Social and Emotional Growth: The First Five Years
Understanding one's self and others.
In the first year of life wonderful and dramatic things happen. The baby usually triples her birth weight; she moves from being totally dependent to crawling or walking. She is soon able to communicate and to understand language, and by six months she understands that she is a person in her own right. During the first five years the child accomplishes more than in any other phase of life, and the foundation is established for healthy social/emotional development, as she gradually comes to understand herself as well as others. Each area of growth occurs in tandem with others- e.g. social and emotional with motor, communication with thinking.
Milestones are flexible; they are approximate times when certain abilities are observable. There is no strict timetable for acquiring abilities or confronting different challenges, and there's a wide range for what's considered normal. Every child grows and adjusts to the world at his or her own pace. This article outlines the child's social/emotional growth and its interaction with other aspects of development.
Newborns arrive in a pre-social state, ready and eager for contact. They turn toward sounds and even show a preference for the human voice, especially a high-pitched one. Well before they use spoken language, infants let us know how they feel and what they mean.
Children come in all shapes and sizes, and differences can be seen right from the start:
Sammy, 3 months, doesn't like to eat, sleeps for short periods, screams, and is difficult to comfort when he's cranky.
Lisa, 7 months, established a regular schedule easily, is friendly, smiles readily and is eager to be sociable.
Drew, 6 months, is cautious, quiet, not physically active, and doesn't enjoy new experiences.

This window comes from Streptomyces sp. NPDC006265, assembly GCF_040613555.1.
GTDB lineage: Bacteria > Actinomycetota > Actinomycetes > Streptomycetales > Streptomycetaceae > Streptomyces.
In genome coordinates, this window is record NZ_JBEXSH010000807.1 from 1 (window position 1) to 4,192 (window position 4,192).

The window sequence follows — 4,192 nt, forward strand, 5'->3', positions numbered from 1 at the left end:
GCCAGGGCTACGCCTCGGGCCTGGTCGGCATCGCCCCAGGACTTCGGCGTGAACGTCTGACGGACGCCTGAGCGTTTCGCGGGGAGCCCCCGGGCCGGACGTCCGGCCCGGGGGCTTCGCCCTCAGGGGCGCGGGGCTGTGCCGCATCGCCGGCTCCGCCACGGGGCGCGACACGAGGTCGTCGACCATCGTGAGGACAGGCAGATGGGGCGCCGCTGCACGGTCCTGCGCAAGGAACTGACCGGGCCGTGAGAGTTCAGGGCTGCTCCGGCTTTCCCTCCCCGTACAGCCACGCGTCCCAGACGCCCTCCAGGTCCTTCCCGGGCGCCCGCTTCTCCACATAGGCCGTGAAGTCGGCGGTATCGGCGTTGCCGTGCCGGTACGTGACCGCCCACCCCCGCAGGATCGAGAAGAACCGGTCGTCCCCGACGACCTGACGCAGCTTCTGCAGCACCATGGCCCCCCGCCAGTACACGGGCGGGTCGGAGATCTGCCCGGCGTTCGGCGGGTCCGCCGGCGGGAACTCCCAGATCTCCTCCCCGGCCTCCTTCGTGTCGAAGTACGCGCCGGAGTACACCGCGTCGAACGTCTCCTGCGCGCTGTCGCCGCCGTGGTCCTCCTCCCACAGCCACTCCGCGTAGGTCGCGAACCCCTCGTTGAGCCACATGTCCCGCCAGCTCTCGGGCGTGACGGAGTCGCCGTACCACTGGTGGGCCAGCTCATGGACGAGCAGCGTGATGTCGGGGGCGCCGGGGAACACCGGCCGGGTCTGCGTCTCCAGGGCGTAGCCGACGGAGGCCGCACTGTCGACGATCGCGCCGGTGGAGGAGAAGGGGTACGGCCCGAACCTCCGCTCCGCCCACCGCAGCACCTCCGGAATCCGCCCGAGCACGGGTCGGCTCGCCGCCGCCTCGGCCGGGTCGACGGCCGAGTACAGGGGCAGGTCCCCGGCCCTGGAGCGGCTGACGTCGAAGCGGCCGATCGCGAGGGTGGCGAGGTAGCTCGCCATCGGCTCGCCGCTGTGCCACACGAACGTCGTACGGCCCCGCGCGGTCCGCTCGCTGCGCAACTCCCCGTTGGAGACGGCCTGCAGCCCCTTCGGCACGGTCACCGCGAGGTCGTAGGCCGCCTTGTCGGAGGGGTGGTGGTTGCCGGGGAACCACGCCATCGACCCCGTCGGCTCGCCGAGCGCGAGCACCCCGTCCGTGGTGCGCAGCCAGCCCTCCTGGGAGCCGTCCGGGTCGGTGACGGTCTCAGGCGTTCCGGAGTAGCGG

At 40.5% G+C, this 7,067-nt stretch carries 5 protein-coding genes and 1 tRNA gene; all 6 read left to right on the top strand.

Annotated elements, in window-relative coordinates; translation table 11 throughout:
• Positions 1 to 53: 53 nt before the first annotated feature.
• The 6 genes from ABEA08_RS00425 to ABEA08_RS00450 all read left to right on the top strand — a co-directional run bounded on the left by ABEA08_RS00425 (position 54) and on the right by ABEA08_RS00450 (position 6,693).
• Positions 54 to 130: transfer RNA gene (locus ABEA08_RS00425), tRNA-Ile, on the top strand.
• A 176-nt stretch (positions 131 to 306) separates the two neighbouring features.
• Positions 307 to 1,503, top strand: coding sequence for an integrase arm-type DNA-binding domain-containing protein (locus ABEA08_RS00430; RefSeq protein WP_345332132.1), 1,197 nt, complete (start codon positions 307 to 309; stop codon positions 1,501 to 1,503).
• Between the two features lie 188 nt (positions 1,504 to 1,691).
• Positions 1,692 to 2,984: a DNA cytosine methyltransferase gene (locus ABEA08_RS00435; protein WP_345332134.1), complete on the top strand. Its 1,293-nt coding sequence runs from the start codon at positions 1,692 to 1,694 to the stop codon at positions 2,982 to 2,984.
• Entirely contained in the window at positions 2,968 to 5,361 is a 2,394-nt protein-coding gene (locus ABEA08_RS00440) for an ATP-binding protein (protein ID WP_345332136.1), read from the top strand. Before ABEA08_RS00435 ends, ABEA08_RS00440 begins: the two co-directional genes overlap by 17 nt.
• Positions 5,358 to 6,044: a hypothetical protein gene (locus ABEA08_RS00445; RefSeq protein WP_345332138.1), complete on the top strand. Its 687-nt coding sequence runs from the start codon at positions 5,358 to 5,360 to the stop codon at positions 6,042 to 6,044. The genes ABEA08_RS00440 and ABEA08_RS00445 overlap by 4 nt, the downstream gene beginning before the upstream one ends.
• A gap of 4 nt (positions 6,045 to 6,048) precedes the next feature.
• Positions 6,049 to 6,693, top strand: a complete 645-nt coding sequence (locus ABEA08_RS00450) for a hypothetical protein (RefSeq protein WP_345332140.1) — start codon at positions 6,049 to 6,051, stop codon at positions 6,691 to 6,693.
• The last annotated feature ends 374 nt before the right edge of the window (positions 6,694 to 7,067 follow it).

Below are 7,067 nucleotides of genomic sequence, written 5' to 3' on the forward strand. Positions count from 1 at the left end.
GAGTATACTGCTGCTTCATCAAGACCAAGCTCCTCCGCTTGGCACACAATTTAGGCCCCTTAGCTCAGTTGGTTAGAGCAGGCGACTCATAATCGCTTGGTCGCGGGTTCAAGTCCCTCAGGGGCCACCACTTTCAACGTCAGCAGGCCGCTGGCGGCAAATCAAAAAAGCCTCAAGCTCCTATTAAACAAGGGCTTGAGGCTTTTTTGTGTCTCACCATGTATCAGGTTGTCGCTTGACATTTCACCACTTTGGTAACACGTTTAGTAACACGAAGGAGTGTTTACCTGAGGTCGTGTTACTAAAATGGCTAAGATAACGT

Temperament: Each infant has a unique inborn temperament or typical way of reacting to the world. Most children are easy; they are adaptable and establish fairly regular schedules: Some children are difficult; they cry a lot, wake at irregular hours, and are easily upset. Some children are slow to warm up; they're quiet and react after thinking things over. Children are born with a tendency toward certain moods and styles of reacting to people and events in their lives. This preferred style of responding—a child's first and most natural way of reacting—is called temperament.
Goodness of fit: No matter what the child's temperament, it's the harmony between child and a primary caregiver that's most important. The behavior of one influences the response of the other. The special bond between infants and their caregivers is known as attachment. When the attachment is solid, the caregiver provides a secure base for the child's emotional and social growth.
Reprinted with the permission of the NYU Child Study Center. © NYU Child Study Center.
Add your own comment
Today on Education.com
- Kindergarten Sight Words List
- The Five Warning Signs of Asperger's Syndrome
- What Makes a School Effective?
- Child Development Theories
- Why is Play Important? Social and Emotional Development, Physical Development, Creative Development
- 10 Fun Activities for Children with Autism
- Bullying in Schools
- Test Problems: Seven Reasons Why Standardized Tests Are Not Working
- Should Your Child Be Held Back a Grade? Know Your Rights
- First Grade Sight Words List